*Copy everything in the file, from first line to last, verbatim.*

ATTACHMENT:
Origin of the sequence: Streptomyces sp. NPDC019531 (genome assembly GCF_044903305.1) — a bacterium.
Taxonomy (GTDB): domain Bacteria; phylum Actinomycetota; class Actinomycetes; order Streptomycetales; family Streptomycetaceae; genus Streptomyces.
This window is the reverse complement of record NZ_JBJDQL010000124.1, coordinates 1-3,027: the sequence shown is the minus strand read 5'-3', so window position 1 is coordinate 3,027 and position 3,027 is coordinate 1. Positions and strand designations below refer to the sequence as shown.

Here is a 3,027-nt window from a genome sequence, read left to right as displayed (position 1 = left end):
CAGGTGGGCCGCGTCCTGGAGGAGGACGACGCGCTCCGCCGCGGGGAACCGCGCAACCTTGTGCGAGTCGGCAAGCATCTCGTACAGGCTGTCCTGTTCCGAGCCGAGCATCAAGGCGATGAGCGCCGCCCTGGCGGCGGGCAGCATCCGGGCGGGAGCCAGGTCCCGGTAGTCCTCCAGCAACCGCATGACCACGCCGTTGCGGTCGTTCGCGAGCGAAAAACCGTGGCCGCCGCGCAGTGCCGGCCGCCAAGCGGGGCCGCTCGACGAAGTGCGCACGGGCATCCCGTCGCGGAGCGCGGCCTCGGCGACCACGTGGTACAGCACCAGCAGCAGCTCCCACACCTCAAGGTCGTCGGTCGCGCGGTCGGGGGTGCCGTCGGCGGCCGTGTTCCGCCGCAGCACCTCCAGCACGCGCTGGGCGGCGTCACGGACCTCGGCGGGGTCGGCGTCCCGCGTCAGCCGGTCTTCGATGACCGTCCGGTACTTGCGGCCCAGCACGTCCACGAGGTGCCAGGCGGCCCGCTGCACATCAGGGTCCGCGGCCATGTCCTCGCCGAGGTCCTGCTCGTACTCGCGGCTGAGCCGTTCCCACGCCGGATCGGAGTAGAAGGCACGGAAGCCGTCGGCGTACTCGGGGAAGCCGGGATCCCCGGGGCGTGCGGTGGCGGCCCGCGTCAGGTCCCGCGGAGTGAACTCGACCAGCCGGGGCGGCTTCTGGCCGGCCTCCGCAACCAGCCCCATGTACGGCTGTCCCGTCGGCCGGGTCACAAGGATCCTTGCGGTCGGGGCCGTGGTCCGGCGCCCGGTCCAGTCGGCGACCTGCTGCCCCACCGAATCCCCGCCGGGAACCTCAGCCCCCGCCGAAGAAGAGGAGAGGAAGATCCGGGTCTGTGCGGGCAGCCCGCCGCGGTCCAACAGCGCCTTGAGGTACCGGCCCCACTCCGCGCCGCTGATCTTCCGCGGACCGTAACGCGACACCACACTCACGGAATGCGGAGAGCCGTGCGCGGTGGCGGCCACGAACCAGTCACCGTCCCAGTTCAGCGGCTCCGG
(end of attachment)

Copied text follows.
Origin of the sequence: Streptomyces sp. NPDC019531 (genome assembly GCF_044903305.1) — a bacterium.
Taxonomy (GTDB): domain Bacteria; phylum Actinomycetota; class Actinomycetes; order Streptomycetales; family Streptomycetaceae; genus Streptomyces.
This window is the reverse complement of record NZ_JBJDQL010000124.1, coordinates 1-3,027: the sequence shown is the minus strand read 5'-3', so window position 1 is coordinate 3,027 and position 3,027 is coordinate 1. Positions and strand designations below refer to the sequence as shown.

Here is a 3,027-nt window from a genome sequence, read left to right as displayed (position 1 = left end):
CAGGTGGGCCGCGTCCTGGAGGAGGACGACGCGCTCCGCCGCGGGGAACCGCGCAACCTTGTGCGAGTCGGCAAGCATCTCGTACAGGCTGTCCTGTTCCGAGCCGAGCATCAAGGCGATGAGCGCCGCCCTGGCGGCGGGCAGCATCCGGGCGGGAGCCAGGTCCCGGTAGTCCTCCAGCAACCGCATGACCACGCCGTTGCGGTCGTTCGCGAGCGAAAAACCGTGGCCGCCGCGCAGTGCCGGCCGCCAAGCGGGGCCGCTCGACGAAGTGCGCACGGGCATCCCGTCGCGGAGCGCGGCCTCGGCGACCACGTGGTACAGCACCAGCAGCAGCTCCCACACCTCAAGGTCGTCGGTCGCGCGGTCGGGGGTGCCGTCGGCGGCCGTGTTCCGCCGCAGCACCTCCAGCACGCGCTGGGCGGCGTCACGGACCTCGGCGGGGTCGGCGTCCCGCGTCAGCCGGTCTTCGATGACCGTCCGGTACTTGCGGCCCAGCACGTCCACGAGGTGCCAGGCGGCCCGCTGCACATCAGGGTCCGCGGCCATGTCCTCGCCGAGGTCCTGCTCGTACTCGCGGCTGAGCCGTTCCCACGCCGGATCGGAGTAGAAGGCACGGAAGCCGTCGGCGTACTCGGGGAAGCCGGGATCCCCGGGGCGTGCGGTGGCGGCCCGCGTCAGGTCCCGCGGAGTGAACTCGACCAGCCGGGGCGGCTTCTGGCCGGCCTCCGCAACCAGCCCCATGTACGGCTGTCCCGTCGGCCGGGTCACAAGGATCCTTGCGGTCGGGGCCGTGGTCCGGCGCCCGGTCCAGTCGGCGACCTGCTGCCCCACCGAATCCCCGCCGGGAACCTCAGCCCCCGCCGAAGAAGAGGAGAGGAAGATCCGGGTCTGTGCGGGCAGCCCGCCGCGGTCCAACAGCGCCTTGAGGTACCGGCCCCACTCCGCGCCGCTGATCTTCCGCGGACCGTAACGCGACACCACACTCACGGAATGCGGAGAGCCGTGCGCGGTGGCGGCCACGAACCAGTCACCGTCCCAGTTCAGCGGCTCCGG